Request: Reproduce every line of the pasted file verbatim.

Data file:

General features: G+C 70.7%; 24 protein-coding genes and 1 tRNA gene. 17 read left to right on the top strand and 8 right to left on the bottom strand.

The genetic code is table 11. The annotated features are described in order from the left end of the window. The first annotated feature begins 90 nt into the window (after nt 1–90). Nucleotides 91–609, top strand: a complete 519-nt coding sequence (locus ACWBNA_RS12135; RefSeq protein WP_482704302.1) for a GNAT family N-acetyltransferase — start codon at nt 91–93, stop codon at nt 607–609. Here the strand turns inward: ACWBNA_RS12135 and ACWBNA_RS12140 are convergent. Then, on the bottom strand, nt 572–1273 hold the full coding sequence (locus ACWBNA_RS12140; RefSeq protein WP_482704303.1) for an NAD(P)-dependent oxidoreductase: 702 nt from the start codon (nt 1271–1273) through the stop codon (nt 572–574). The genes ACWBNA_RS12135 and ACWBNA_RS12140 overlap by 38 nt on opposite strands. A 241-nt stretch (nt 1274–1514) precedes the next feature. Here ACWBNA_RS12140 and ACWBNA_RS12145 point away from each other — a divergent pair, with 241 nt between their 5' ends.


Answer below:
General features: G+C 70.7%; 24 protein-coding genes and 1 tRNA gene. 17 read left to right on the top strand and 8 right to left on the bottom strand.

The genetic code is table 11. The annotated features are described in order from the left end of the window. The first annotated feature begins 90 nt into the window (after nt 1–90). Nucleotides 91–609, top strand: a complete 519-nt coding sequence (locus ACWBNA_RS12135; RefSeq protein WP_482704302.1) for a GNAT family N-acetyltransferase — start codon at nt 91–93, stop codon at nt 607–609. Here the strand turns inward: ACWBNA_RS12135 and ACWBNA_RS12140 are convergent. Then, on the bottom strand, nt 572–1273 hold the full coding sequence (locus ACWBNA_RS12140; RefSeq protein WP_482704303.1) for an NAD(P)-dependent oxidoreductase: 702 nt from the start codon (nt 1271–1273) through the stop codon (nt 572–574). The genes ACWBNA_RS12135 and ACWBNA_RS12140 overlap by 38 nt on opposite strands. A 241-nt stretch (nt 1274–1514) precedes the next feature. Here ACWBNA_RS12140 and ACWBNA_RS12145 point away from each other — a divergent pair, with 241 nt between their 5' ends.